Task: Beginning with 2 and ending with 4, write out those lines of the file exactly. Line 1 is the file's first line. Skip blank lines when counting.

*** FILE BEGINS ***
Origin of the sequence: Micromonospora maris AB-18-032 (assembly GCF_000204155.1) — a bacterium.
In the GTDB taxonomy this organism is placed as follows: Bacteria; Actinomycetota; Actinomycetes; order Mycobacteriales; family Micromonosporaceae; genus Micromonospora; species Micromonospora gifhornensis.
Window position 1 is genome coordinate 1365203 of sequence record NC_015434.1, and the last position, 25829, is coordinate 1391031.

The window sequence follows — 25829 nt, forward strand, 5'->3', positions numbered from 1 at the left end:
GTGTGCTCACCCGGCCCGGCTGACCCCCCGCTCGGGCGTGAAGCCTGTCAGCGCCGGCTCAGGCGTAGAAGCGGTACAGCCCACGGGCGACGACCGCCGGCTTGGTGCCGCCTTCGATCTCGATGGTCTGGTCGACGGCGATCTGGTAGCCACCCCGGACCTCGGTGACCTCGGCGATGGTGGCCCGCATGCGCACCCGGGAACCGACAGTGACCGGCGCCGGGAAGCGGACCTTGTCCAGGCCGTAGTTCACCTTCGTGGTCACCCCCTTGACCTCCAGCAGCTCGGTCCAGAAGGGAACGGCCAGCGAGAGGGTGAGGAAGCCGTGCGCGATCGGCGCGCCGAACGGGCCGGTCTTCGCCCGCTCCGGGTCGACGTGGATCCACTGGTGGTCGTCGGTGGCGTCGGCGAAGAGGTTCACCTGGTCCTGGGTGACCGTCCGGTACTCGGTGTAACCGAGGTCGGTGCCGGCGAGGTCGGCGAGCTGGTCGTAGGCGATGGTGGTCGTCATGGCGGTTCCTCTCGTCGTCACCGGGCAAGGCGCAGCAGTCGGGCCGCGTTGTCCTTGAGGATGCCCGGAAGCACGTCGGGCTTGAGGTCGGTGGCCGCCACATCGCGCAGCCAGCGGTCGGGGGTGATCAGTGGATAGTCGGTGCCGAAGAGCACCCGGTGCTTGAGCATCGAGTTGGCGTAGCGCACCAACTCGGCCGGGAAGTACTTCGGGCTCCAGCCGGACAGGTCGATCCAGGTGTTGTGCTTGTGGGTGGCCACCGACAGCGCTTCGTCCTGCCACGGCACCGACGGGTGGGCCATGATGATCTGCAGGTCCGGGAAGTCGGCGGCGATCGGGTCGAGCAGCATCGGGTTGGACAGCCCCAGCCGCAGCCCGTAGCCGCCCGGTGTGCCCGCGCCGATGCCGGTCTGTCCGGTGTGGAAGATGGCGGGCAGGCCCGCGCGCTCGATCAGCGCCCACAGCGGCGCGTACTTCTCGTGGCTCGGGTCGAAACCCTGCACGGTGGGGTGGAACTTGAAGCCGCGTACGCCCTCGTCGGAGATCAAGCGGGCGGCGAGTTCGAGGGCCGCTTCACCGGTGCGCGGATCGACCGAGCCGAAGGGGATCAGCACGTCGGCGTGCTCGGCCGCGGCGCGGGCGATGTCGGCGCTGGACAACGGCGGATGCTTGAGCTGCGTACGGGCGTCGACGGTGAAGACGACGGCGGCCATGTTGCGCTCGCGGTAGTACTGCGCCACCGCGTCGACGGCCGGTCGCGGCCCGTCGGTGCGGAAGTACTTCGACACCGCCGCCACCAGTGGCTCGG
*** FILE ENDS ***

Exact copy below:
In the GTDB taxonomy this organism is placed as follows: Bacteria; Actinomycetota; Actinomycetes; order Mycobacteriales; family Micromonosporaceae; genus Micromonospora; species Micromonospora gifhornensis.
Window position 1 is genome coordinate 1365203 of sequence record NC_015434.1, and the last position, 25829, is coordinate 1391031.

The window sequence follows — 25829 nt, forward strand, 5'->3', positions numbered from 1 at the left end: